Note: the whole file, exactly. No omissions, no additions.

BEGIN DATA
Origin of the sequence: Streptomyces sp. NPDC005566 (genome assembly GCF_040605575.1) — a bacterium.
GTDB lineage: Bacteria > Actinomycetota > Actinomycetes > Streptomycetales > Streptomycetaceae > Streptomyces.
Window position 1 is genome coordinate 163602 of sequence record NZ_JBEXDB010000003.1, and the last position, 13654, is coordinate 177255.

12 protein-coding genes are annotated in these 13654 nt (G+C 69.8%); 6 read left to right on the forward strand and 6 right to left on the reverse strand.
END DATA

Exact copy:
Origin of the sequence: Streptomyces sp. NPDC005566 (genome assembly GCF_040605575.1) — a bacterium.
GTDB lineage: Bacteria > Actinomycetota > Actinomycetes > Streptomycetales > Streptomycetaceae > Streptomyces.
Window position 1 is genome coordinate 163602 of sequence record NZ_JBEXDB010000003.1, and the last position, 13654, is coordinate 177255.

12 protein-coding genes are annotated in these 13654 nt (G+C 69.8%); 6 read left to right on the forward strand and 6 right to left on the reverse strand.